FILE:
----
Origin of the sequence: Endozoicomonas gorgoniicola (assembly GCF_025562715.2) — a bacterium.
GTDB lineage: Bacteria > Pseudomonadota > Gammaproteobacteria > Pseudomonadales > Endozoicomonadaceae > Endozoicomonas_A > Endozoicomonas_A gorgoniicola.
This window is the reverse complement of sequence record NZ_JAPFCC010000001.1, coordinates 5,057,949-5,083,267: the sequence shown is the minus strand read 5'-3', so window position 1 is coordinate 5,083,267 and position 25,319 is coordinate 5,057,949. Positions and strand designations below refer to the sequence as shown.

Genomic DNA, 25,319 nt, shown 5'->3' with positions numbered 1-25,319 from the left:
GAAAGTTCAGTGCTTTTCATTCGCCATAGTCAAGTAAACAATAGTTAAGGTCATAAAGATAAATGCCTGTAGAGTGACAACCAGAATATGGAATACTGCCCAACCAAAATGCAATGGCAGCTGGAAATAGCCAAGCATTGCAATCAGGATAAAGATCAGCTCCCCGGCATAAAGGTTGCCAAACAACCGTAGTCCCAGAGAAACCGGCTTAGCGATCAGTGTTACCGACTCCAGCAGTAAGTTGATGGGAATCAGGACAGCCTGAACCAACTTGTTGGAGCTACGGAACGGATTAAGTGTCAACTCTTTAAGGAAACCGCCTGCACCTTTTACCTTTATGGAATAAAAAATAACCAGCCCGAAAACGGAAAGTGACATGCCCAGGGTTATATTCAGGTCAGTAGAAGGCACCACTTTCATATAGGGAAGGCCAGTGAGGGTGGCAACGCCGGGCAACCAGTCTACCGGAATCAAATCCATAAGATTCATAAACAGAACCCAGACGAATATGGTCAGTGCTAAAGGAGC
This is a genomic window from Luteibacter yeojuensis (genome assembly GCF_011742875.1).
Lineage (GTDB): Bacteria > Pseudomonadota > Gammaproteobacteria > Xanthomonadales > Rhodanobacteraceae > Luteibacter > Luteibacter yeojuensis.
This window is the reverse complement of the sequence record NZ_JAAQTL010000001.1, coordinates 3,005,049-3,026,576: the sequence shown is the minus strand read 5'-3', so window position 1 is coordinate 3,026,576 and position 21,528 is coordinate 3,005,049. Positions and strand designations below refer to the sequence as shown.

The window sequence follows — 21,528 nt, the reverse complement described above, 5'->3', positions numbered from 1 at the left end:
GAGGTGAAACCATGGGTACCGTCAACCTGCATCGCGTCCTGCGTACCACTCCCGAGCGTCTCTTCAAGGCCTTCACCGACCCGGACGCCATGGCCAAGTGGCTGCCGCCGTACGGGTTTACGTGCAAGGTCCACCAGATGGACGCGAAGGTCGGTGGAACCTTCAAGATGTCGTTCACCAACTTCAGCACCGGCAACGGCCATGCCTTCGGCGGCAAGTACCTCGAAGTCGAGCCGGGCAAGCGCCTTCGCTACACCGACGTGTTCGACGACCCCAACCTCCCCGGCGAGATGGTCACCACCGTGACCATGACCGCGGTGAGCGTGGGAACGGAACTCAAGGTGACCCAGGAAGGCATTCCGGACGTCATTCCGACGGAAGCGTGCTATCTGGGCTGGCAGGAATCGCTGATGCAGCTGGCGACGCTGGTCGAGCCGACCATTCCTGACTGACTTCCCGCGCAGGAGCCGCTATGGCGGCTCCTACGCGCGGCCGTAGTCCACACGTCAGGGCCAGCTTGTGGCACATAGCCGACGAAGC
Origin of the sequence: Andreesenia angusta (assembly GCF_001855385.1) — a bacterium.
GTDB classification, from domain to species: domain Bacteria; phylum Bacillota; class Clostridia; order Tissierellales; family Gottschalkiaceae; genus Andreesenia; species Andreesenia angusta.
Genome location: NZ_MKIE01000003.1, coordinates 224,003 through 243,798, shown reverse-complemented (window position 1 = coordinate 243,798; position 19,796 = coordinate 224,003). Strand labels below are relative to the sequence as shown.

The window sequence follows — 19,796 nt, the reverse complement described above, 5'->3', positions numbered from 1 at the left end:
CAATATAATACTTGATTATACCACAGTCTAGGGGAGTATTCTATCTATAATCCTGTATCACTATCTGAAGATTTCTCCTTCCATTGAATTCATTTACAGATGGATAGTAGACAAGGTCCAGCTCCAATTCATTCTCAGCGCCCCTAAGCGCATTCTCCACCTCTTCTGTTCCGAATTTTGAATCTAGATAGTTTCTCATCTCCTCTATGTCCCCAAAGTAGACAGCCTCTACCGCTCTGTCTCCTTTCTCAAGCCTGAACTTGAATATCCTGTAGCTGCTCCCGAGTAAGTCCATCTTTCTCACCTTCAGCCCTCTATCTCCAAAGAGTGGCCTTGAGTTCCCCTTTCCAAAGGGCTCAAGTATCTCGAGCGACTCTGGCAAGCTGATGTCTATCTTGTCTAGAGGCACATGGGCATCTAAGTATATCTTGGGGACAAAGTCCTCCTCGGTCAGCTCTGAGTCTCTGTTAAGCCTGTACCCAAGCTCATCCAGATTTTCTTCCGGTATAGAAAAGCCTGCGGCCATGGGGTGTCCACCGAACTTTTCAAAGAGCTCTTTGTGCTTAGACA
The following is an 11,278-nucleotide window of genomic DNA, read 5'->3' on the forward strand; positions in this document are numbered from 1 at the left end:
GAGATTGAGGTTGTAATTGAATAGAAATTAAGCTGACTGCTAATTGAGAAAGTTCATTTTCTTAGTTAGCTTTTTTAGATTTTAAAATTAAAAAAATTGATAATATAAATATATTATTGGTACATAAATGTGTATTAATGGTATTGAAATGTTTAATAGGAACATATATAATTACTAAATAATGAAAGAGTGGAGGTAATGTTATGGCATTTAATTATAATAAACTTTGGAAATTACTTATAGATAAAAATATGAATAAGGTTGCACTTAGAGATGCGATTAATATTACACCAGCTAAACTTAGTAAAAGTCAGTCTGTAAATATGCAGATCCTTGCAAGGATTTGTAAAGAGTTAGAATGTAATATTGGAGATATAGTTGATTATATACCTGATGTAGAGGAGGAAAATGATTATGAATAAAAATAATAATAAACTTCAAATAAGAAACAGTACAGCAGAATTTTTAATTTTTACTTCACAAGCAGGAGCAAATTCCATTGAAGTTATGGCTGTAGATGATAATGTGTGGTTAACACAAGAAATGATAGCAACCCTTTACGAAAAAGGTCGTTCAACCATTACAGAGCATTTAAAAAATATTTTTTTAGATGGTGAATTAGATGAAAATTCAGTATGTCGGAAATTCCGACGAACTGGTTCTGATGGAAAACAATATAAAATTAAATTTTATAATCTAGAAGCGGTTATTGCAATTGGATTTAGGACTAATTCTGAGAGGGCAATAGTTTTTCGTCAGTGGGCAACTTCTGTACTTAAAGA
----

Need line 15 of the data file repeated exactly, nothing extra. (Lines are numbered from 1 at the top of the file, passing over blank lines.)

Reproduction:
CAATATAATACTTGATTATACCACAGTCTAGGGGAGTATTCTATCTATAATCCTGTATCACTATCTGAAGATTTCTCCTTCCATTGAATTCATTTACAGATGGATAGTAGACAAGGTCCAGCTCCAATTCATTCTCAGCGCCCCTAAGCGCATTCTCCACCTCTTCTGTTCCGAATTTTGAATCTAGATAGTTTCTCATCTCCTCTATGTCCCCAAAGTAGACAGCCTCTACCGCTCTGTCTCCTTTCTCAAGCCTGAACTTGAATATCCTGTAGCTGCTCCCGAGTAAGTCCATCTTTCTCACCTTCAGCCCTCTATCTCCAAAGAGTGGCCTTGAGTTCCCCTTTCCAAAGGGCTCAAGTATCTCGAGCGACTCTGGCAAGCTGATGTCTATCTTGTCTAGAGGCACATGGGCATCTAAGTATATCTTGGGGACAAAGTCCTCCTCGGTCAGCTCTGAGTCTCTGTTAAGCCTGTACCCAAGCTCATCCAGATTTTCTTCCGGTATAGAAAAGCCTGCGGCCATGGGGTGTCCACCGAACTTTTCAAAGAGCTCTTTGTGCTTAGACA